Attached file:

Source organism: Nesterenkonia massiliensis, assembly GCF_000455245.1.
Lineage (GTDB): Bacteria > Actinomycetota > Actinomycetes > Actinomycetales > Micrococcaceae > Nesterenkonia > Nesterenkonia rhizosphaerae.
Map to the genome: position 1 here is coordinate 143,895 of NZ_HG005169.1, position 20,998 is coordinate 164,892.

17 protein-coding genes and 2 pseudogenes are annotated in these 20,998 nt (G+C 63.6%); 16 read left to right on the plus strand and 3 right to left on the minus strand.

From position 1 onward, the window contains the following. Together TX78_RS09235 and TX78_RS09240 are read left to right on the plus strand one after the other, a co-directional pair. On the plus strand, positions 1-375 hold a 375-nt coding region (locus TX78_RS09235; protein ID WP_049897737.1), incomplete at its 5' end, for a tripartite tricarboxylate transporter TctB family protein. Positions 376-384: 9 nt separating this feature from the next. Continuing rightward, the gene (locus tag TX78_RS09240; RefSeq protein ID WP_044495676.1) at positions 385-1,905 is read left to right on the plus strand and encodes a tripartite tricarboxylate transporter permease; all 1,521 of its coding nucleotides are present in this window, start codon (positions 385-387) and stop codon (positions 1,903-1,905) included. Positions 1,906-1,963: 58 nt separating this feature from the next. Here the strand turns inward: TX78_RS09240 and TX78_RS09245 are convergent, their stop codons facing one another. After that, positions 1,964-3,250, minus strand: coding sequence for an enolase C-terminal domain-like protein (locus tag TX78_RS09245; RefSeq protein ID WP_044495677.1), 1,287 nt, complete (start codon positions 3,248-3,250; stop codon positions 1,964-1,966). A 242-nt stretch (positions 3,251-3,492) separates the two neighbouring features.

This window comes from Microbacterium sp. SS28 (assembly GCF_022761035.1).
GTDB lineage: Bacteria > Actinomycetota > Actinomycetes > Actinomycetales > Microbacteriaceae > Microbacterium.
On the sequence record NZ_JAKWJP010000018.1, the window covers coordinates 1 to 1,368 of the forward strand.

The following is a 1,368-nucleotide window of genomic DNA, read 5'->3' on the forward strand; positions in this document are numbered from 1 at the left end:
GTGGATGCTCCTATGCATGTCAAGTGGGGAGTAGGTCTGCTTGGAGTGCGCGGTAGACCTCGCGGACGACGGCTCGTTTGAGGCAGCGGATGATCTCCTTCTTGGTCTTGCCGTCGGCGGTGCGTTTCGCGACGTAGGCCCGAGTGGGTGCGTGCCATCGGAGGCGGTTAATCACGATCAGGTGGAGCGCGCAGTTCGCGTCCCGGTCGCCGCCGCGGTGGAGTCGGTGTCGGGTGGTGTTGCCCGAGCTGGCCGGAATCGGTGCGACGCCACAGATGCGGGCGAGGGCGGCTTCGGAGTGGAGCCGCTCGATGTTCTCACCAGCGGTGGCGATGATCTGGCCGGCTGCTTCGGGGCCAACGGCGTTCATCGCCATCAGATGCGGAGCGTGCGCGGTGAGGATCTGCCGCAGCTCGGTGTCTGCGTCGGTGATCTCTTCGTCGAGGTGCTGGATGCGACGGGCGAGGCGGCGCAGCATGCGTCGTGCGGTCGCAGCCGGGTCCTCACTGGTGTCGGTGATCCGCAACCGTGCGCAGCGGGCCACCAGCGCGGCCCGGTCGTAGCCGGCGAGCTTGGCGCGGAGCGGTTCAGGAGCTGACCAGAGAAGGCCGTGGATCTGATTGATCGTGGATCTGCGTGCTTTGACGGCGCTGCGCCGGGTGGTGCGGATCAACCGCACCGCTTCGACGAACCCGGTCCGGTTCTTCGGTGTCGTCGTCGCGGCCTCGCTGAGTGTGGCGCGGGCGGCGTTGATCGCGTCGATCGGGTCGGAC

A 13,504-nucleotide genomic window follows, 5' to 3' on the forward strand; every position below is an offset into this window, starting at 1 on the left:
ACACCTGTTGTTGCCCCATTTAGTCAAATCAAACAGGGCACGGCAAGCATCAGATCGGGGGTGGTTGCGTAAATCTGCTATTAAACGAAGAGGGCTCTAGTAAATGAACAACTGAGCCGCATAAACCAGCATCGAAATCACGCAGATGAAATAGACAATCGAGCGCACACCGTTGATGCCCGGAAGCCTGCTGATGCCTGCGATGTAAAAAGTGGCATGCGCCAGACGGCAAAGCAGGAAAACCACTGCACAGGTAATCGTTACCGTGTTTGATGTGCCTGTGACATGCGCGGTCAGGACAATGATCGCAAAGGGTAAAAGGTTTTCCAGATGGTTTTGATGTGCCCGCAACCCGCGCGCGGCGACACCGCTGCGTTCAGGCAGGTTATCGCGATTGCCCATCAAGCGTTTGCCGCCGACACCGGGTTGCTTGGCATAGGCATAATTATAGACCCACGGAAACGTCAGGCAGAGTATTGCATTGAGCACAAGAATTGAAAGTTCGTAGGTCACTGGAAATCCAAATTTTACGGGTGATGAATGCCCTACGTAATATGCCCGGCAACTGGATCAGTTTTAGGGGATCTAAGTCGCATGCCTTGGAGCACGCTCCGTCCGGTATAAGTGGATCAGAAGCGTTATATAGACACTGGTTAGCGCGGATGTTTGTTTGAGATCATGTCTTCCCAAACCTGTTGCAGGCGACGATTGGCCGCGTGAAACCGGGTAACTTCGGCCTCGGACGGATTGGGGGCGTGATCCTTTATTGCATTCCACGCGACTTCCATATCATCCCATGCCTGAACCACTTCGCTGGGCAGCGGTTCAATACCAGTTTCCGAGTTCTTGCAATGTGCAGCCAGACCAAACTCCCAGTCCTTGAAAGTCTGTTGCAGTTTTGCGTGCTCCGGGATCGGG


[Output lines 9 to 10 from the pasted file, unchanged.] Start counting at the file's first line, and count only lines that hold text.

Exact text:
The following is a 1,368-nucleotide window of genomic DNA, read 5'->3' on the forward strand; positions in this document are numbered from 1 at the left end:
GTGGATGCTCCTATGCATGTCAAGTGGGGAGTAGGTCTGCTTGGAGTGCGCGGTAGACCTCGCGGACGACGGCTCGTTTGAGGCAGCGGATGATCTCCTTCTTGGTCTTGCCGTCGGCGGTGCGTTTCGCGACGTAGGCCCGAGTGGGTGCGTGCCATCGGAGGCGGTTAATCACGATCAGGTGGAGCGCGCAGTTCGCGTCCCGGTCGCCGCCGCGGTGGAGTCGGTGTCGGGTGGTGTTGCCCGAGCTGGCCGGAATCGGTGCGACGCCACAGATGCGGGCGAGGGCGGCTTCGGAGTGGAGCCGCTCGATGTTCTCACCAGCGGTGGCGATGATCTGGCCGGCTGCTTCGGGGCCAACGGCGTTCATCGCCATCAGATGCGGAGCGTGCGCGGTGAGGATCTGCCGCAGCTCGGTGTCTGCGTCGGTGATCTCTTCGTCGAGGTGCTGGATGCGACGGGCGAGGCGGCGCAGCATGCGTCGTGCGGTCGCAGCCGGGTCCTCACTGGTGTCGGTGATCCGCAACCGTGCGCAGCGGGCCACCAGCGCGGCCCGGTCGTAGCCGGCGAGCTTGGCGCGGAGCGGTTCAGGAGCTGACCAGAGAAGGCCGTGGATCTGATTGATCGTGGATCTGCGTGCTTTGACGGCGCTGCGCCGGGTGGTGCGGATCAACCGCACCGCTTCGACGAACCCGGTCCGGTTCTTCGGTGTCGTCGTCGCGGCCTCGCTGAGTGTGGCGCGGGCGGCGTTGATCGCGTCGATCGGGTCGGAC